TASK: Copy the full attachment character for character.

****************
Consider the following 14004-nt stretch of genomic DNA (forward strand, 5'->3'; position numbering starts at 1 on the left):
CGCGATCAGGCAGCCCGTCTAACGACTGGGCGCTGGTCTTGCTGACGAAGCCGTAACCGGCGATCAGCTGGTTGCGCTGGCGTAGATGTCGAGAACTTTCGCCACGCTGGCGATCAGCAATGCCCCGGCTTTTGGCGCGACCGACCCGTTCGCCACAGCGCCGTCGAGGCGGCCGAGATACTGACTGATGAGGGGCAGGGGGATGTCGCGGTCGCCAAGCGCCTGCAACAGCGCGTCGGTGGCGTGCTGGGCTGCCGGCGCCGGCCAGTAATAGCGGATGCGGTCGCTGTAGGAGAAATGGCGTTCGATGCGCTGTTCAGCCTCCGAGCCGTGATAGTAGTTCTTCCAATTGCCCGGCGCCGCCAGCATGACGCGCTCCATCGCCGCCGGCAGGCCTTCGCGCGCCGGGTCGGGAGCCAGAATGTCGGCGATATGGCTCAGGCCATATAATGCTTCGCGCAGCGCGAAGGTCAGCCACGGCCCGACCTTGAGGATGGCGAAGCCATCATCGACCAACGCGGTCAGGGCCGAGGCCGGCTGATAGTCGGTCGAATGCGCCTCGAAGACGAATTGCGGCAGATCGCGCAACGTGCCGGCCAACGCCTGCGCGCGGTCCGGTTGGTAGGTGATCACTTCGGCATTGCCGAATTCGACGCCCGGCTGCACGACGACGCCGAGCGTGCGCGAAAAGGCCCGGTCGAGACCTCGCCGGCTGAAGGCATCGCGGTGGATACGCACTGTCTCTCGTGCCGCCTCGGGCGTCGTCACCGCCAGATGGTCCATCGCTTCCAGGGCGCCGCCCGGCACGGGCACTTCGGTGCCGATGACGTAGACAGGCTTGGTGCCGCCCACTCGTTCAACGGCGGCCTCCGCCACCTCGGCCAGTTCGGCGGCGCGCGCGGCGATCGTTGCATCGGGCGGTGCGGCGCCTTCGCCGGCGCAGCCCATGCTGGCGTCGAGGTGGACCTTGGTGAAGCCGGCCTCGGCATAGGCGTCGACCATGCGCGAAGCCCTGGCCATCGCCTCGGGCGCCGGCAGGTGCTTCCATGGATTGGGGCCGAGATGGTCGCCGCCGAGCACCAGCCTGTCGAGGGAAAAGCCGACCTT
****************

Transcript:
Consider the following 14004-nt stretch of genomic DNA (forward strand, 5'->3'; position numbering starts at 1 on the left):
CGCGATCAGGCAGCCCGTCTAACGACTGGGCGCTGGTCTTGCTGACGAAGCCGTAACCGGCGATCAGCTGGTTGCGCTGGCGTAGATGTCGAGAACTTTCGCCACGCTGGCGATCAGCAATGCCCCGGCTTTTGGCGCGACCGACCCGTTCGCCACAGCGCCGTCGAGGCGGCCGAGATACTGACTGATGAGGGGCAGGGGGATGTCGCGGTCGCCAAGCGCCTGCAACAGCGCGTCGGTGGCGTGCTGGGCTGCCGGCGCCGGCCAGTAATAGCGGATGCGGTCGCTGTAGGAGAAATGGCGTTCGATGCGCTGTTCAGCCTCCGAGCCGTGATAGTAGTTCTTCCAATTGCCCGGCGCCGCCAGCATGACGCGCTCCATCGCCGCCGGCAGGCCTTCGCGCGCCGGGTCGGGAGCCAGAATGTCGGCGATATGGCTCAGGCCATATAATGCTTCGCGCAGCGCGAAGGTCAGCCACGGCCCGACCTTGAGGATGGCGAAGCCATCATCGACCAACGCGGTCAGGGCCGAGGCCGGCTGATAGTCGGTCGAATGCGCCTCGAAGACGAATTGCGGCAGATCGCGCAACGTGCCGGCCAACGCCTGCGCGCGGTCCGGTTGGTAGGTGATCACTTCGGCATTGCCGAATTCGACGCCCGGCTGCACGACGACGCCGAGCGTGCGCGAAAAGGCCCGGTCGAGACCTCGCCGGCTGAAGGCATCGCGGTGGATACGCACTGTCTCTCGTGCCGCCTCGGGCGTCGTCACCGCCAGATGGTCCATCGCTTCCAGGGCGCCGCCCGGCACGGGCACTTCGGTGCCGATGACGTAGACAGGCTTGGTGCCGCCCACTCGTTCAACGGCGGCCTCCGCCACCTCGGCCAGTTCGGCGGCGCGCGCGGCGATCGTTGCATCGGGCGGTGCGGCGCCTTCGCCGGCGCAGCCCATGCTGGCGTCGAGGTGGACCTTGGTGAAGCCGGCCTCGGCATAGGCGTCGACCATGCGCGAAGCCCTGGCCATCGCCTCGGGCGCCGGCAGGTGCTTCCATGGATTGGGGCCGAGATGGTCGCCGCCGAGCACCAGCCTGTCGAGGGAAAAGCCGACCTT